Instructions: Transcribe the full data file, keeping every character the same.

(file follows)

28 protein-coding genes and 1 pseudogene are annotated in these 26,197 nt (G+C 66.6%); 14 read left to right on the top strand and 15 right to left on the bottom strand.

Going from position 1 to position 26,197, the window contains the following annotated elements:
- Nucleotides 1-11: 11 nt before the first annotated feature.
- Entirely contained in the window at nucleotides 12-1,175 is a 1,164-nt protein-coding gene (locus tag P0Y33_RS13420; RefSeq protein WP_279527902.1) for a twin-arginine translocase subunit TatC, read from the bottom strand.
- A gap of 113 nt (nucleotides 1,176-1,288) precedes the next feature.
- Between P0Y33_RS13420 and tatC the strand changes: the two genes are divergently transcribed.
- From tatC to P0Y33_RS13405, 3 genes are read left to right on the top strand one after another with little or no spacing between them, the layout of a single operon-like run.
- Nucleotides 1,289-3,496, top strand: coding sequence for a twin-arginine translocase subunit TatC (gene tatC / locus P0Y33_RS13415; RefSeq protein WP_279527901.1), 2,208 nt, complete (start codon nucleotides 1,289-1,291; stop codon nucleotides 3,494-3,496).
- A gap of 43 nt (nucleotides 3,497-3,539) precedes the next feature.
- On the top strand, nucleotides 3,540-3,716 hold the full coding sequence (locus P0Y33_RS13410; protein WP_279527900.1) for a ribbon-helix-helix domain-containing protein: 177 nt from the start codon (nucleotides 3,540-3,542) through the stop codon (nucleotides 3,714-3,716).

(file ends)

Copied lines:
28 protein-coding genes and 1 pseudogene are annotated in these 26,197 nt (G+C 66.6%); 14 read left to right on the top strand and 15 right to left on the bottom strand.

Going from position 1 to position 26,197, the window contains the following annotated elements:
- Nucleotides 1-11: 11 nt before the first annotated feature.
- Entirely contained in the window at nucleotides 12-1,175 is a 1,164-nt protein-coding gene (locus tag P0Y33_RS13420; RefSeq protein WP_279527902.1) for a twin-arginine translocase subunit TatC, read from the bottom strand.
- A gap of 113 nt (nucleotides 1,176-1,288) precedes the next feature.
- Between P0Y33_RS13420 and tatC the strand changes: the two genes are divergently transcribed.
- From tatC to P0Y33_RS13405, 3 genes are read left to right on the top strand one after another with little or no spacing between them, the layout of a single operon-like run.
- Nucleotides 1,289-3,496, top strand: coding sequence for a twin-arginine translocase subunit TatC (gene tatC / locus P0Y33_RS13415; RefSeq protein WP_279527901.1), 2,208 nt, complete (start codon nucleotides 1,289-1,291; stop codon nucleotides 3,494-3,496).
- A gap of 43 nt (nucleotides 3,497-3,539) precedes the next feature.
- On the top strand, nucleotides 3,540-3,716 hold the full coding sequence (locus P0Y33_RS13410; protein WP_279527900.1) for a ribbon-helix-helix domain-containing protein: 177 nt from the start codon (nucleotides 3,540-3,542) through the stop codon (nucleotides 3,714-3,716).